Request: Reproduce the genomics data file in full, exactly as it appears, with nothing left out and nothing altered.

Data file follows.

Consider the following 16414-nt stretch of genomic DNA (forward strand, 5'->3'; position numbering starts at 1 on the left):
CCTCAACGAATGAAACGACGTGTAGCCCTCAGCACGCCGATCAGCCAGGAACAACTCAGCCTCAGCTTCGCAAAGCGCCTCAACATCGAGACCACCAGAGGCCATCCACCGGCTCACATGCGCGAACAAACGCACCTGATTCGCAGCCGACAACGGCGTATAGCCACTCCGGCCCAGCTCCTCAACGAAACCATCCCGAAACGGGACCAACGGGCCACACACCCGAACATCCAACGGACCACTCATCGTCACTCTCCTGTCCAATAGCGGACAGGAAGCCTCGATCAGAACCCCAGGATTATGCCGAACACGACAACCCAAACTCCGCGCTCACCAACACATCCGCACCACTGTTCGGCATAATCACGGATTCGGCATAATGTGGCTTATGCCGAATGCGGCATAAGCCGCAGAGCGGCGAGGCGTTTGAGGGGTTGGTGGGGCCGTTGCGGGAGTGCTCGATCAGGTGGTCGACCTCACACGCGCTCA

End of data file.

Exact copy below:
Consider the following 16414-nt stretch of genomic DNA (forward strand, 5'->3'; position numbering starts at 1 on the left):
CCTCAACGAATGAAACGACGTGTAGCCCTCAGCACGCCGATCAGCCAGGAACAACTCAGCCTCAGCTTCGCAAAGCGCCTCAACATCGAGACCACCAGAGGCCATCCACCGGCTCACATGCGCGAACAAACGCACCTGATTCGCAGCCGACAACGGCGTATAGCCACTCCGGCCCAGCTCCTCAACGAAACCATCCCGAAACGGGACCAACGGGCCACACACCCGAACATCCAACGGACCACTCATCGTCACTCTCCTGTCCAATAGCGGACAGGAAGCCTCGATCAGAACCCCAGGATTATGCCGAACACGACAACCCAAACTCCGCGCTCACCAACACATCCGCACCACTGTTCGGCATAATCACGGATTCGGCATAATGTGGCTTATGCCGAATGCGGCATAAGCCGCAGAGCGGCGAGGCGTTTGAGGGGTTGGTGGGGCCGTTGCGGGAGTGCTCGATCAGGTGGTCGACCTCACACGCGCTCA